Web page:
Portugal flights disrupted in the second day of airports strike

A 48-hour strike by airport workers in Portugal has resulted in the cancellation of nearly 600 flights in two days, beginning July 17, 2021. As stranded passengers attempted to reschedule their travel plans, long lineups formed.

Hundreds of flights were canceled in Portugal over the weekend due to a strike announced by the Union of Airport Handling Technicians (STHA). The strike began on Saturday, with roughly 260 flights canceled, followed by another 327 on Sunday. The strike over salary conditions is expected to run until Sunday.

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Portugal flights disrupted
Passengers queue at Lisbon airport : Photo from Euronews

According to an official source from ANA, the entity responsible for Portugal’s airports. Out of 511 flights scheduled for Sunday, 301 were canceled at the Lisbon airport, and 26 were canceled at the Porto airport. According to the Portuguese airport authority, two hundred sixty flights were canceled on July 17, 2021, and 327 on July 18, 2021, at Portugal’s two main airports, Lisbon (LIS) and Porto (OPO) ANA. Unions have also called for strikes at the airports of Porto, Faro, Funchal, and Porto Santo.

The strike primarily impacts the functioning of Lisbon airport and has little influence on the remaining 9 Portuguese airports. Porto airport is the second most affected by the strike after Lisbon, with 45.2 percent of workers present, followed by Funchal (31.6 percent) and Faro (31.6 percent) (31.6 percent). The activity in Porto Santo, according to the firm, was not hampered.

“We expect challenges tomorrow, with a gradual return to normal on Monday,” Ligonnière told reporters.

On the second day of the strike, 81.3 percent of workers in Lisbon did not show up for work, according to an official source at the airport support agency. Due to the handling service strike, the ANA advises passengers with canceled flights not to travel to Lisbon airport. Instead, they should look for information through other means, such as the internet and the telephone.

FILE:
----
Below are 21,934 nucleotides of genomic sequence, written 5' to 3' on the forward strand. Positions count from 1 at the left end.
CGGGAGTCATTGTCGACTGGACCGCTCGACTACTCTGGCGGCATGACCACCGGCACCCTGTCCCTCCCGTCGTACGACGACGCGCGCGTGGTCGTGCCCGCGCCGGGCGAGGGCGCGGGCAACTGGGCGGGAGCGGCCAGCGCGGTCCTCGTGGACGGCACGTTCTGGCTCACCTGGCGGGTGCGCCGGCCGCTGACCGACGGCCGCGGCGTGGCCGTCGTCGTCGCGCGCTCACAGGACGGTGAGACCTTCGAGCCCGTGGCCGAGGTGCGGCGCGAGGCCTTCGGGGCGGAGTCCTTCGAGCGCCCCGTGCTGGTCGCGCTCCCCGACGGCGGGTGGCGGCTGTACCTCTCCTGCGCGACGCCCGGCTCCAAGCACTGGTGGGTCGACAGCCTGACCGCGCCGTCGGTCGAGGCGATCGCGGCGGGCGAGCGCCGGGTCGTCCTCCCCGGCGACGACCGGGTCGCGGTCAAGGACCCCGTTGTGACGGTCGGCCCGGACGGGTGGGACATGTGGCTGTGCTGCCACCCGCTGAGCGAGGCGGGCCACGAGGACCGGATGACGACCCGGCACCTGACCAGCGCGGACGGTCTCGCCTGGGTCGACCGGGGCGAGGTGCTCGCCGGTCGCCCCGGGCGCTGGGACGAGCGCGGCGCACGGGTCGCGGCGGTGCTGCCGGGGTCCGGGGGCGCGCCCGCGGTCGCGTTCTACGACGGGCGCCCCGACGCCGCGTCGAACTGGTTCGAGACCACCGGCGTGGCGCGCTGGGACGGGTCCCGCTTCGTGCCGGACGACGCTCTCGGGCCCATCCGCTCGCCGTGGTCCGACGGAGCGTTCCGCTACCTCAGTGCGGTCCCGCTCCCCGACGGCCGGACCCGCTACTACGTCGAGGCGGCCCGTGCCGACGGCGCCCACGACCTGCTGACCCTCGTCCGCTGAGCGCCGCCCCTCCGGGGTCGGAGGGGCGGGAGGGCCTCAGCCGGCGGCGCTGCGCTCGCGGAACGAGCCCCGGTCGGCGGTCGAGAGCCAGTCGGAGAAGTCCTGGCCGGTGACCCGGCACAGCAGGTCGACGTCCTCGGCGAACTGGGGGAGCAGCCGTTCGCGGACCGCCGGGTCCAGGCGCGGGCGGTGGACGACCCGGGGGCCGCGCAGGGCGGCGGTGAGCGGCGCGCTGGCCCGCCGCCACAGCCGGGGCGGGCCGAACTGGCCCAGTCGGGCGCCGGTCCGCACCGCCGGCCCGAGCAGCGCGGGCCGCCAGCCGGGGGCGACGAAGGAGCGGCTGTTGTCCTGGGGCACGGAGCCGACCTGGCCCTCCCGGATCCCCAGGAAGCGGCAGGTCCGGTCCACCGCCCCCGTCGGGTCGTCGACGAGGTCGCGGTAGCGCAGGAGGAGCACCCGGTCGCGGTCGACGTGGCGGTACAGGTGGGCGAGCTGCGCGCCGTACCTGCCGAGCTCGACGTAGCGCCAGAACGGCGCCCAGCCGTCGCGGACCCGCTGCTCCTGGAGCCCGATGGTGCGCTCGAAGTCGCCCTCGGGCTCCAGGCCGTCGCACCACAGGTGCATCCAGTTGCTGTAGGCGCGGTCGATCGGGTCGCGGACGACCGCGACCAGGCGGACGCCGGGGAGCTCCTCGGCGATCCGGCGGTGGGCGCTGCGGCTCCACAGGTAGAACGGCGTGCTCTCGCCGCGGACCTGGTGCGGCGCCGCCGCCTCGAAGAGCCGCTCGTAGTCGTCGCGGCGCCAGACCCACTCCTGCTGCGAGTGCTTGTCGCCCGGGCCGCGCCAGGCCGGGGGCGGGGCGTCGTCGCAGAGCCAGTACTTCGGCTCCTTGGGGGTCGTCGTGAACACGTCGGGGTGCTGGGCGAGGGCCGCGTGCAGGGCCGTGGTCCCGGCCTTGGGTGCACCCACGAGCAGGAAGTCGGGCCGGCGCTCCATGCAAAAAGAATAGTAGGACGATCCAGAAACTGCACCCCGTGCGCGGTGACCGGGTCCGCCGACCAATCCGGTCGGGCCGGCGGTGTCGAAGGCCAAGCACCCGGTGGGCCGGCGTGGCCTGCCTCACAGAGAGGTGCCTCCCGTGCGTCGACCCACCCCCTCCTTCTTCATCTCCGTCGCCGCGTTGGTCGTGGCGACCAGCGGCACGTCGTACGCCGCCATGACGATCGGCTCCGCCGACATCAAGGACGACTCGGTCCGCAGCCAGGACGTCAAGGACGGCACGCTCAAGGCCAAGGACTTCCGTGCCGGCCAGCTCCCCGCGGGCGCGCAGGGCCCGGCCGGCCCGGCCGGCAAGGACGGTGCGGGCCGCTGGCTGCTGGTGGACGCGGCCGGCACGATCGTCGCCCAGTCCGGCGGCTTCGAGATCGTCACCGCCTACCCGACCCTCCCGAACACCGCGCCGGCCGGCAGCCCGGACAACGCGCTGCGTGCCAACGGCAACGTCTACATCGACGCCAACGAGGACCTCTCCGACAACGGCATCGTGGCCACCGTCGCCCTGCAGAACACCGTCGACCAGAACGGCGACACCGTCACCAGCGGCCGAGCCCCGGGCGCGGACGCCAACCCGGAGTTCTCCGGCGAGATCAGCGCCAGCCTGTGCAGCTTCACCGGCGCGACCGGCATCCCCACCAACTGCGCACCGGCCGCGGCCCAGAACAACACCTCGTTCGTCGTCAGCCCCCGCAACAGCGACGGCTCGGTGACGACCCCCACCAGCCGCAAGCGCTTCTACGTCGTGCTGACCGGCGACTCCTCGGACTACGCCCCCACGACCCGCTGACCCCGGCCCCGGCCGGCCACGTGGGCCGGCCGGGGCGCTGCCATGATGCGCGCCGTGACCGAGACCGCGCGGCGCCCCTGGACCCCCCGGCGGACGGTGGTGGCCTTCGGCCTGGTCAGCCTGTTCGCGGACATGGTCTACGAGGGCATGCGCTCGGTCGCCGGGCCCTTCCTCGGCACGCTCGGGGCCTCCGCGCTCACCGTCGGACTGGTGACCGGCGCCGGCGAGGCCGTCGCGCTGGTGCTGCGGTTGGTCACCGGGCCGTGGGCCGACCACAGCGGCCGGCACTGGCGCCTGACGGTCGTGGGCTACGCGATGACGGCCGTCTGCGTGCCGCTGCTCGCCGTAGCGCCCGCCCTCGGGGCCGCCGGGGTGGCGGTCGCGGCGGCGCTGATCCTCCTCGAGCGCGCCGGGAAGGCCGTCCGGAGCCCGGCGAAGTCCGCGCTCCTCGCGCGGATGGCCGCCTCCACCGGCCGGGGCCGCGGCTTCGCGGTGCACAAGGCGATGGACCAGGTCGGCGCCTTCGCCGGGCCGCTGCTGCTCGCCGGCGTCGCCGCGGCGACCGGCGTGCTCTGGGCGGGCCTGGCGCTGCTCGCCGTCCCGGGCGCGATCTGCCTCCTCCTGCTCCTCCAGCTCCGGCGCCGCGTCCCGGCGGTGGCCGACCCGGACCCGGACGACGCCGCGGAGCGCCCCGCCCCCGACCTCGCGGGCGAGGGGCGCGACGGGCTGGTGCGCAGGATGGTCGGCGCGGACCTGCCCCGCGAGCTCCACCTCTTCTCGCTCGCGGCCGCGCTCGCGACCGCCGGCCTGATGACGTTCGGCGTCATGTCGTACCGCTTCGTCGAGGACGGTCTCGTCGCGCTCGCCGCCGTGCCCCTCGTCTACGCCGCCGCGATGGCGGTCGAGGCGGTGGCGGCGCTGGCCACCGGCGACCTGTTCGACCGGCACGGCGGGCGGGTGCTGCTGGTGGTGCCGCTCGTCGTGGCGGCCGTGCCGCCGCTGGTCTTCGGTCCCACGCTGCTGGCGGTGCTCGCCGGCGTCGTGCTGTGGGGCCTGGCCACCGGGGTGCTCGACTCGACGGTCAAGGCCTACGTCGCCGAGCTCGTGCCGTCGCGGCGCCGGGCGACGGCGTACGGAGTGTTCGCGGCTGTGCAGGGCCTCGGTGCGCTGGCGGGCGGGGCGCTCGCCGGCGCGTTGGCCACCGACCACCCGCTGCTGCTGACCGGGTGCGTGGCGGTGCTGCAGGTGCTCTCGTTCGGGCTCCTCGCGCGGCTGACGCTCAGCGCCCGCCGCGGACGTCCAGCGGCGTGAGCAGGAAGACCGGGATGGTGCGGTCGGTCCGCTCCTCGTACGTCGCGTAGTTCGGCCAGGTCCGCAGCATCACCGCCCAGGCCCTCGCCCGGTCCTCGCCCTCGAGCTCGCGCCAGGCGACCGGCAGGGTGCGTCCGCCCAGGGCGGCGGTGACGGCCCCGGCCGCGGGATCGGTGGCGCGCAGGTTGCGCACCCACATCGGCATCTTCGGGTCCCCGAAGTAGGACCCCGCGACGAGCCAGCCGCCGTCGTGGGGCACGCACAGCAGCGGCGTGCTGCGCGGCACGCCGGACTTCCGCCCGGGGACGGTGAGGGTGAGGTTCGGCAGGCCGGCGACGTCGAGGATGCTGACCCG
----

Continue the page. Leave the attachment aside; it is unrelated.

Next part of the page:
On Sunday, a business representative revealed that some airlines have opted to postpone the whole operation scheduled for that day; only 200 of the 511 flights booked for the Portuguese capital are expected to take place.

The airline notified the strike-through email, saying that customers had been offered alternatives.

TAP Air Portugal Marketing and Sales employee Fernanda Ottavio commented, “Due to this disruption, the phone lines at the Call Center are overcrowded, and I would suggest that the best choice is to check the flight status on our website and to check their booking under My Trips.” “This scenario is also addressed on a dedicated page on the website.”

The Union of Airport Handling Technicians (STHA) called the walkout in reaction to Groundforce workers. Groundforce workers have been experiencing “unsustainable volatility” over timely payment of wages and other monetary components since February 2021, according to the Union of Airport Handling Technicians (STHA).

TAP offered to lend Groundforce the money it needed to pay its employees’ holiday wages, but the handling business turned down the offer. The Pasogal Group (50.1%) and the TAP Group (49.9%) were taken over by the Portuguese government in 2020, own Groundforce.

TAP alleges it owes Groundforce 12 million euros ($14.17 million) for earlier services, but Groundforce claims it owes TAP nothing. The strike is part of a long-running financial dispute between Groundforce and TAP Air Portugal, Portugal’s flag carrier, which is suffering from flight cancellations.

For the sustainability of the flights, and as other ground-handling companies were not on strike, several airlines could continue operating flights. Low-cost carriers operating out of Lisbon’s Terminal 2 were the least affected by the current scenario.

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